Athol considers next steps for firefighter staffing

By GREG VINE

For the Athol Daily News

Published: 08-06-2023 6:00 PM

ATHOL – Following the defeat of a Proposition 2 ½ override to fund the hiring of eight new firefighters, Fire Chief Joseph Guarnera said he is unsure what to do next.

The $895,000 override would have paid the salaries, insurance and retirement costs for the new hires, and a permanent tax increase would result, to ensure those positions remain. Following approval at the Annual Town Meeting, the override met with resounding defeat at the July 31 Special Town Election by a vote of 257 in favor and 501 against.

A total of 758 people cast ballots—less than 9% of the town’s 8,475 registered voters.

The chief called the vote “a sad day for the Town of Athol.”

“There was a staffing shortage that was identified over 10 years ago,” he said. “This was a chance to go forward and bring staffing levels at least close to what they should be.”

Athol has been operating with a staffing level of four firefighters per shift, below the state average of six. Guarnera said that an ad hoc committee organized last year came up with the staffing recommendations.

“I’ve been preaching that since I started here,” Guarnera said. “It’s come to the point where it’s critical. It’s critical for the safety of the firefighters and the safety of the residents.”

Disinformation, misinformation a problem

The chief said he understands the desire of taxpayers to ensure their money is spent wisely. However, in the weeks leading up to the vote he heard comments suggesting the special election wasn’t advertised or that it was kept a secret. Others suggested that call volume numbers were inaccurate or firefighters are paid too much.

Article continues after...

Yesterday's Most Read Articles

Two killed in Royalston collision
Storms leave hundreds without power in Athol, Greenfield
Homeless living in Athol garage say cost of housing is biggest obstacle
Athol committee considers ways to deter trespassers at parking garage
Upgrades planned for Athol’s retail shopping area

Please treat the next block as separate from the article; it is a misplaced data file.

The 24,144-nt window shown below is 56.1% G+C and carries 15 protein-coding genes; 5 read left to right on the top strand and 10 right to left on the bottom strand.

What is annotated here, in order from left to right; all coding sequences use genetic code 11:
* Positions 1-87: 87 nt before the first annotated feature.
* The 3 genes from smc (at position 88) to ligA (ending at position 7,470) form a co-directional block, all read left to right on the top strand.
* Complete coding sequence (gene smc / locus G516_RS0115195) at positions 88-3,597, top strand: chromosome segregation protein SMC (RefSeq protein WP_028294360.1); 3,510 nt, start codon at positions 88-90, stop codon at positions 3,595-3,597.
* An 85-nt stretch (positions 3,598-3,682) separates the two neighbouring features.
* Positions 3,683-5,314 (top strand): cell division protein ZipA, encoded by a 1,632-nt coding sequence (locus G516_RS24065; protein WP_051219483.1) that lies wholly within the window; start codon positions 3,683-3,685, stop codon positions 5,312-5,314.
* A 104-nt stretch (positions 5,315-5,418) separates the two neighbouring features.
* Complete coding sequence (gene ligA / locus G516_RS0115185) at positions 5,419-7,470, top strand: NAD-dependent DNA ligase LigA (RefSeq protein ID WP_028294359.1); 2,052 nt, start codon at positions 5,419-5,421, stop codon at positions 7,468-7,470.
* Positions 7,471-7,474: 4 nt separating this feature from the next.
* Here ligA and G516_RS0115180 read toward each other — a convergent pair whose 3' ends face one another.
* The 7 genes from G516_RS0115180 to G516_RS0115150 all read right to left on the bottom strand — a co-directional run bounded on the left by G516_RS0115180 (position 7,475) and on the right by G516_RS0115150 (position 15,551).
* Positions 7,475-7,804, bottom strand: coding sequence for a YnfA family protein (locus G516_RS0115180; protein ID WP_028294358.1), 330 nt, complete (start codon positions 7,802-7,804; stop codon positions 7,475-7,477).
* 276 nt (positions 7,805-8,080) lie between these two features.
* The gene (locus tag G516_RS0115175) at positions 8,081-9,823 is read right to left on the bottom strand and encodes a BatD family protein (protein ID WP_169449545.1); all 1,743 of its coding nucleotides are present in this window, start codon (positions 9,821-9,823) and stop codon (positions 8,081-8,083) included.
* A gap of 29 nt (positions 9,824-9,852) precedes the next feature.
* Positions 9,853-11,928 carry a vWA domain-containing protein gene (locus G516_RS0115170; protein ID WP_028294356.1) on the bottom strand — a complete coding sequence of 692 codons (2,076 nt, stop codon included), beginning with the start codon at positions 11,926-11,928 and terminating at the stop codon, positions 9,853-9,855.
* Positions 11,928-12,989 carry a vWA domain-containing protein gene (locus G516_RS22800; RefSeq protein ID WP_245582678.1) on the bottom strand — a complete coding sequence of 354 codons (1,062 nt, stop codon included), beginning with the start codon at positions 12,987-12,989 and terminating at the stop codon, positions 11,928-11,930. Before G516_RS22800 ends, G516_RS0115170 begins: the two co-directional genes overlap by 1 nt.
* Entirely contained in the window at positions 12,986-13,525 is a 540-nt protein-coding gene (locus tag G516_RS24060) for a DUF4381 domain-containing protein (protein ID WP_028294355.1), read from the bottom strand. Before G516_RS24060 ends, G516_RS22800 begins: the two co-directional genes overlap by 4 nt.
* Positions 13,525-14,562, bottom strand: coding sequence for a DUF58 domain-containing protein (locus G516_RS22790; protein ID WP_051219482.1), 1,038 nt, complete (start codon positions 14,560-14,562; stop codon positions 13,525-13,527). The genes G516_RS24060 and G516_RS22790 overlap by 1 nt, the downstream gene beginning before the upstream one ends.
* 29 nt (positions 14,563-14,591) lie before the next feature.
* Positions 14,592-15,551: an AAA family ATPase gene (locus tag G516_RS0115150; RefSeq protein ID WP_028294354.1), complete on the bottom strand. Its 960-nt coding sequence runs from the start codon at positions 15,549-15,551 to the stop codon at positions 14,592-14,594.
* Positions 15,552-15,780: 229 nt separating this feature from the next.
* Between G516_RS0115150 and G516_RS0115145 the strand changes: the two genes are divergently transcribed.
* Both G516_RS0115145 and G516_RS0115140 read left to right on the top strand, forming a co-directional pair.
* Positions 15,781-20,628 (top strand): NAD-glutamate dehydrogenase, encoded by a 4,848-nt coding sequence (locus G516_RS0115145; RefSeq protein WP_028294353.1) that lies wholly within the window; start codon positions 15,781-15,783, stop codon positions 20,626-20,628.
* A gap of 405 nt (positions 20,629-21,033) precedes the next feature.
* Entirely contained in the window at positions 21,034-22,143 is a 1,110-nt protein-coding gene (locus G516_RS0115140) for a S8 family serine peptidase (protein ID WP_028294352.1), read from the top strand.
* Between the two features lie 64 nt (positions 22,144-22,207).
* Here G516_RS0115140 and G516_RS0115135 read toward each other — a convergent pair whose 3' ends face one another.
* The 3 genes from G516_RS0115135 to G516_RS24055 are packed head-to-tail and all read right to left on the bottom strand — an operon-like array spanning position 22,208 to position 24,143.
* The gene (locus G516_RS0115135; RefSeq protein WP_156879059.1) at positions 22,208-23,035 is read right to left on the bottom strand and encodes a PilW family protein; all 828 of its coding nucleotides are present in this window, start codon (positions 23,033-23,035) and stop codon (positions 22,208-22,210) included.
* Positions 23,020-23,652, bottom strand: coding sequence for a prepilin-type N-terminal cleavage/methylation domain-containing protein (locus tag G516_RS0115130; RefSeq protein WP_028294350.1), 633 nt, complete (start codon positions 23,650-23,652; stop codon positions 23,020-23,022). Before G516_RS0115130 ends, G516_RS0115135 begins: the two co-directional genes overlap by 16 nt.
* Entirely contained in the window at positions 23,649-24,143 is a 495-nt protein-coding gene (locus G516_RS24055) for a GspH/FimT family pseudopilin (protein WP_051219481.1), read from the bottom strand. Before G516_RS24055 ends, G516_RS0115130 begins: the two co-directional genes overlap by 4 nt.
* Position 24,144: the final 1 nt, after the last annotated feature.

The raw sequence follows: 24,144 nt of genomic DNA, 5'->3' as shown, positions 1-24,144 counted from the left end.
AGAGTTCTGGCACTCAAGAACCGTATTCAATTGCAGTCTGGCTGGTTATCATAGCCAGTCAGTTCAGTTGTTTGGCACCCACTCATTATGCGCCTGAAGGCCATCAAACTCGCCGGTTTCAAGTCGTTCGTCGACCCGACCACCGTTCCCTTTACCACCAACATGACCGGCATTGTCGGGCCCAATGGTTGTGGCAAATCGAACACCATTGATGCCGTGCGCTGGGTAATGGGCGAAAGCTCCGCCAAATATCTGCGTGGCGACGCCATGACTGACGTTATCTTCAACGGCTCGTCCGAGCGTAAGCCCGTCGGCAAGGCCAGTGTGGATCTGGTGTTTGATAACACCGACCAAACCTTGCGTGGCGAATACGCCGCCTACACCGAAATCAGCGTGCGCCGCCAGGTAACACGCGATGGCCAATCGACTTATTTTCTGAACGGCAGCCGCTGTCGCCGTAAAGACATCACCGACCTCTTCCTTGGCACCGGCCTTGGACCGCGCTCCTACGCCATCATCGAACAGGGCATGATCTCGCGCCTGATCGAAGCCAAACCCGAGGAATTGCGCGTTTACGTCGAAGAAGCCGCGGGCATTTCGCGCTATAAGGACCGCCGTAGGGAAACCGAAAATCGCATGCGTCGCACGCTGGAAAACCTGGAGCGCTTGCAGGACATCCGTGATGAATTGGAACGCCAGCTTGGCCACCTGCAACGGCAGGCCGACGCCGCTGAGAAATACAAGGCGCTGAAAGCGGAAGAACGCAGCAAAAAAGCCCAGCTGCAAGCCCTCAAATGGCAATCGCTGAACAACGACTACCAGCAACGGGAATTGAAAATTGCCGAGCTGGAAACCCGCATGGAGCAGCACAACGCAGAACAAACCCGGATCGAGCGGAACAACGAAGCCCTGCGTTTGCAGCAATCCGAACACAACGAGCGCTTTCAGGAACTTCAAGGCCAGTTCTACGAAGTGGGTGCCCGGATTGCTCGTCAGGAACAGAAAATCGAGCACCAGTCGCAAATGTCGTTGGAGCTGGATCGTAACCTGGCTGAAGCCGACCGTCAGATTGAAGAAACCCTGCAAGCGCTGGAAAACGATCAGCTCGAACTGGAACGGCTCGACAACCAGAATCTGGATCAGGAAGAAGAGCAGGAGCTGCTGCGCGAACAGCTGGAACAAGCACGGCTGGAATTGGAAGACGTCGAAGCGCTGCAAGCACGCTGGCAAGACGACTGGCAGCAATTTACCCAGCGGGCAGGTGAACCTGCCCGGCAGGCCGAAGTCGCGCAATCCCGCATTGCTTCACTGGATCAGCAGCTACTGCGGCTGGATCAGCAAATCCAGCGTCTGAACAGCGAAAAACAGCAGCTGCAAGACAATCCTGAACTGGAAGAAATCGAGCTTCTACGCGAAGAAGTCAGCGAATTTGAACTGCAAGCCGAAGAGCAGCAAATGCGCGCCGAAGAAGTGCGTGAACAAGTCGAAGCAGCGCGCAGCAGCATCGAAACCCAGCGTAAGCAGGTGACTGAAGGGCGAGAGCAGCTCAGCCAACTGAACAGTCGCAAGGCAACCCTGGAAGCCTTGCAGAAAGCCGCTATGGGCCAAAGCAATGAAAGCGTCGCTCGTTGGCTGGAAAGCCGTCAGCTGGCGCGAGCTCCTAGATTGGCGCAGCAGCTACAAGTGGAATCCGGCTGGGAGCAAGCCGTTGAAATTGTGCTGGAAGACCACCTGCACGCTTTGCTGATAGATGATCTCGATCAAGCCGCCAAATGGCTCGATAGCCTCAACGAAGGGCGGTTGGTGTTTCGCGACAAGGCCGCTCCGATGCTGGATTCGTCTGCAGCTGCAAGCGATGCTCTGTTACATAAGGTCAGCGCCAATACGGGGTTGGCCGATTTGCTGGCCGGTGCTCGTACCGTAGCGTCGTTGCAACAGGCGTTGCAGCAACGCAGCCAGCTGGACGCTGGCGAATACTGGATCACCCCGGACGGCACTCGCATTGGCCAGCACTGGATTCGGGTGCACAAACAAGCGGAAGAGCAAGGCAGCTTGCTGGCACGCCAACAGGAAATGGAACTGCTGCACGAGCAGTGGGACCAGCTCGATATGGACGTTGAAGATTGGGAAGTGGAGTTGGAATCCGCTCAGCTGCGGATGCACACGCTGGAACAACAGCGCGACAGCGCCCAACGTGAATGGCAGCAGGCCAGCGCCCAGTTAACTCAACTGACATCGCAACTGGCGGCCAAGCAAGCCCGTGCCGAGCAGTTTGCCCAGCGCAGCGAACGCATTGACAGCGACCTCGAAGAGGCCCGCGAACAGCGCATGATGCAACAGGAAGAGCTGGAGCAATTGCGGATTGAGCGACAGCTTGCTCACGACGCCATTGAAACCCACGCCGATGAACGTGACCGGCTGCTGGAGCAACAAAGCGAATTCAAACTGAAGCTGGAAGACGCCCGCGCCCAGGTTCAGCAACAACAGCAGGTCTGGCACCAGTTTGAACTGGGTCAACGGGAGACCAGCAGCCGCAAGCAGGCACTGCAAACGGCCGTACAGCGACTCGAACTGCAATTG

Senate charts course to soothe ‘struggling’ health sector

“That was very disturbing to me and disturbing to this department,” said the chief. “From the very beginning when we started this whole thing, transparency was the number one thing the group wanted to make sure of. Everything had to be factual and transparent.”

To that point, Guarnera held informational sessions with the several town boards, as well as public forums at the Senior Center, fire station and Town Hall. He also did interviews with local media and Athol Orange Community Television. Guarnera attempted to address questions on social media, but said this led to allegations made regarding the override and whether it was needed.

“That’s when I stopped posting things on social media, because the information some people were putting out just was not accurate at all,” he said.

Guarnera said the effort to discredit the override appeared to have been led by a small group of people, whom he declined to publicly identify.

“None of these people…came to the information sessions, and I would have loved to have talked with them,” he said.

What’s next

The fire chief said he’s uncertain about how to proceed at this point. The possibility of putting another override before the voters has been discussed, but he feels this wouldn’t be well received.

“Unfortunately, at this point, we have to live with the outcome,” Guarnera said. “Do we go back to the people now, or do we regroup, see what we did wrong, and go back at a later date. At this point, in all honesty, I don’t know what we’re going to do.”

Guarnera said many people have asked about the possibility of getting grants to fund new positions. One such grant is the Staffing for Adequate Fire and Emergency Response grant, created to enhance a departments’ ability to comply with staffing, response and operational standards. Guarnera said he’s applied for that every year since he became chief, but the town has yet to receive one. Another concern is that grants don’t last forever, and the town would either need to allocate money to keep the hires or risk losing them.

“You cannot depend on grants, but I hear that all the time,” he said.

For the time being, Guarnera said discussions with the town manager, various boards and committees, and department heads will continue in hopes of coming up with a way to ease the staffing problem.

“We’re not going to solve it now,” he said. “But we need to look at ways of improving the situation as best we can.”

Greg Vine can be reached at gvineadn@gmail.com.

]]>